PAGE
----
Whether it’s your website’s technical malfunction, a customer service issue gone viral or the introduction of an unfriendly government regulation, there will come a time in every company’s life when something goes wrong.
And in those moments, your customers, the press and the rest of your industry will be looking at how you respond.
You’ll definitely have a knee-jerk reaction – and in this era of immediacy, it’s all too easy to jump on your favorite social media platform and word vomit your personal position. But this is exactly what you should not do.
That said, immediacy is not a bad thing, especially because of social media, where news spreads around the globe in a matter of minutes. Working quickly to craft a statement or provide a solution will be paramount to success – but that does not mean you should be in such a rush that you sacrifice careful thoughtfulness.
They say when the going gets tough, the tough get going – and where you should get going is straight to your communications team and public relations agency to craft a plan. Here’s what you should keep in mind.
Don’t Panic (or, at least, don’t panic in public)
It’s not that you can’t panic at all – you can (and most likely will) panic. Internally. Not on social media, not in a press release, and absolutely not in front of reporters. When you respond, you’ll want to be calm, collected and measured – not having a meltdown in front of the world.
After you’ve taken a breath and had a glass of water (or something stronger than water, we won’t judge), you should activate your crisis team – executives, your communications department, your PR agency – and put out a holding statement until you have had time to craft a proper response.
Get Your Thoughts Together
Once the initial emotions of shock, anger, or sadness (perhaps all three?) have passed, you’ll need to sit down with your team and investigate what the facts of the incident are and what this means for your business. Go over every possibility, every point – you need to know all of it in order to work through it. Once you’ve considered exactly what this crisis means for your company, then you can begin to determine the company’s stance.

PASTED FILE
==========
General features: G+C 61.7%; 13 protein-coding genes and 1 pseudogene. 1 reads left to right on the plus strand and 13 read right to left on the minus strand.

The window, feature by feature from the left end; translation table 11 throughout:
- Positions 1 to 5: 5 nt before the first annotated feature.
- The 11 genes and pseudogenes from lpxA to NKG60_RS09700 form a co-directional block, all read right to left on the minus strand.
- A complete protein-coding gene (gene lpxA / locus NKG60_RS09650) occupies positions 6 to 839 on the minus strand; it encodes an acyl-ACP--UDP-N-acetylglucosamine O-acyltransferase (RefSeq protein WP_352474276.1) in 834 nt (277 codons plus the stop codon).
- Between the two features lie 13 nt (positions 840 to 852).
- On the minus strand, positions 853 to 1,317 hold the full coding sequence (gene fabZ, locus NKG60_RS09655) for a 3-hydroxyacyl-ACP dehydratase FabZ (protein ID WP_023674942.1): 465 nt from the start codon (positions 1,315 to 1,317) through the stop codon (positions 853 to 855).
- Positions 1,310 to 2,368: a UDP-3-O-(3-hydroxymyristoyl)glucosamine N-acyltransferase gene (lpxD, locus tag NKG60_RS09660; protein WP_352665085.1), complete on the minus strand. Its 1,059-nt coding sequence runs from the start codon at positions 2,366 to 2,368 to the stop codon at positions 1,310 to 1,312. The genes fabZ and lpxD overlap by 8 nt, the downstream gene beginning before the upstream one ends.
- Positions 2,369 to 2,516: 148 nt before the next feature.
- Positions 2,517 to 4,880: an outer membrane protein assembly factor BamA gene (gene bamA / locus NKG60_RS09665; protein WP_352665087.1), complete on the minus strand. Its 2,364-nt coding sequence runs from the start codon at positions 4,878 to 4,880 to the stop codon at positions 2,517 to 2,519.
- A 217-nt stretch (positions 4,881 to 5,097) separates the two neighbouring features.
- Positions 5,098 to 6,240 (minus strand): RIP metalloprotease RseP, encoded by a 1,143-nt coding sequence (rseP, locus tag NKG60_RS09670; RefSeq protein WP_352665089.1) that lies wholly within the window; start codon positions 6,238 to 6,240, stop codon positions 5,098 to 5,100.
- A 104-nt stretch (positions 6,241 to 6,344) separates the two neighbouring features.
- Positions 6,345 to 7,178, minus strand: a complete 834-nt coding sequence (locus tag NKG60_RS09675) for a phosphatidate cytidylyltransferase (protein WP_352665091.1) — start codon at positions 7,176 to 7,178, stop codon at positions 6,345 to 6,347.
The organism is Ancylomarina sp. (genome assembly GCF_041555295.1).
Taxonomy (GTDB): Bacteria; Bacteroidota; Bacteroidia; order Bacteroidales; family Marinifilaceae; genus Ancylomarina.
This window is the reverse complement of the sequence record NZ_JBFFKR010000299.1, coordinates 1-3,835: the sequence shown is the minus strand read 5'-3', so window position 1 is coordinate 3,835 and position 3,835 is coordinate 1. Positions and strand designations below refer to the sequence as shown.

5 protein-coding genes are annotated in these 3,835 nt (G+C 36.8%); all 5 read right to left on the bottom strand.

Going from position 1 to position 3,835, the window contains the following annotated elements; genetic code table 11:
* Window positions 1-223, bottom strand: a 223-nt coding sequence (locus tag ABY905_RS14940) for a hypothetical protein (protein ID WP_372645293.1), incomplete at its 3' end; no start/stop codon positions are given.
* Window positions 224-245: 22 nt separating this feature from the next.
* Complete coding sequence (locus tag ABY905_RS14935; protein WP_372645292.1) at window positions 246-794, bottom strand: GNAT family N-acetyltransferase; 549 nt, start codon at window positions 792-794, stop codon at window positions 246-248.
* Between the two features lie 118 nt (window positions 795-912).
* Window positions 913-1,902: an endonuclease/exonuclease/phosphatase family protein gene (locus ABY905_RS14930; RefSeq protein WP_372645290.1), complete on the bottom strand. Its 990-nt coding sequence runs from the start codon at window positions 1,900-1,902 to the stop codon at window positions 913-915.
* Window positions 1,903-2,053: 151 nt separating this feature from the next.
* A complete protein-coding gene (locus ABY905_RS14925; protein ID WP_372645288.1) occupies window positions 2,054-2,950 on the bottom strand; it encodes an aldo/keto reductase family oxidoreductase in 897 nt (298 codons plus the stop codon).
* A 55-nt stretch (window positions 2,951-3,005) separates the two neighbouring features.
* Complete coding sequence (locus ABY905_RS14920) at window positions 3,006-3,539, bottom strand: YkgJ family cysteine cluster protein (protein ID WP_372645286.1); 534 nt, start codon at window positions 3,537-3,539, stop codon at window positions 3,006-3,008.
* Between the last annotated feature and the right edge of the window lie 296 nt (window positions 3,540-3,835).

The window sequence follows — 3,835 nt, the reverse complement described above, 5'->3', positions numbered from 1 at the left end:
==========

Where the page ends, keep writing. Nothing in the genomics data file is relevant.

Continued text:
Understand What Your Customers Expect to Hear
But before you put a statement together, you’ll also need to consider what your customers are expecting. Depending on the situation, they may want refunds, a major discount or special code to be used in the future – but what they expect is a genuine apology and assurance that action is being taken so that this does not happen again in the future.
Put yourself in their shoes and think about how you would feel if a business you loved made a mistake or was in a perilous situation similar to what your company is facing.
Find the Middle Ground
With both the business thinking and customer thinking in mind, work to find the middle ground. Consider what sort of solution is the appropriate course of action for your business. Once your positioning and solution have been determined, it’s time to start writing a statement in earnest.
Prepare Your Statement(s) – And Notify the Larger Team
Consider the types of statements you’ll need to confront this crisis and take control of the narrative. This could be a press conference, a press release, posts across social media channels, emails to your customers, app notifications – and it likely will be a mixture of some or even all of these options, depending on the situation. Once you know the channels through which you’re responding, then make sure to draft, edit and polish suitably.
Once these drafts are ready to go, be sure to brief the rest of the company before you blast the statements out. Your people will be dealing with customers or clients (or both!) getting in touch after your statement is out in the world, and they should be prepared for how to respond based on the company’s position.
Once you’ve published your statement, use social and media monitoring tools to keep tabs on how your solutions are sitting with customers, and if they are working the way you hoped. Fingers crossed everything goes smoothly – but if the conversation turns negative, then you should work to address all concerns before attempting to move on from the issue.
Though no business ever wants to have a crisis on its hands, in the event that you walk into the office and find yourself in the middle of one, it’s important to have a plan for what happens in crisis mode. With enough deep breaths, facts and level-headed thinking, your company can weather this and emerge from it stronger – and even in a way that may win you new customers. It is possible – so long as you don’t panic.
Concerned about stumbling instead of stepping forward? We’re here for you – reach out to us by emailing email@example.com.